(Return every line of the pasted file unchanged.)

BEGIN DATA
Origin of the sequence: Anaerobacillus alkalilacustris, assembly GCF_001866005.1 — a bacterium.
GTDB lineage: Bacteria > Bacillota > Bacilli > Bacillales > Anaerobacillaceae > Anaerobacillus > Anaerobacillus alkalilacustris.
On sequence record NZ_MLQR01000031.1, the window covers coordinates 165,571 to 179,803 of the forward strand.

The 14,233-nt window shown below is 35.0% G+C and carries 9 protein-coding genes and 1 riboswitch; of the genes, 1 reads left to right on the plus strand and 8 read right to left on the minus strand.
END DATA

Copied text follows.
Origin of the sequence: Anaerobacillus alkalilacustris, assembly GCF_001866005.1 — a bacterium.
GTDB lineage: Bacteria > Bacillota > Bacilli > Bacillales > Anaerobacillaceae > Anaerobacillus > Anaerobacillus alkalilacustris.
On sequence record NZ_MLQR01000031.1, the window covers coordinates 165,571 to 179,803 of the forward strand.

The 14,233-nt window shown below is 35.0% G+C and carries 9 protein-coding genes and 1 riboswitch; of the genes, 1 reads left to right on the plus strand and 8 read right to left on the minus strand.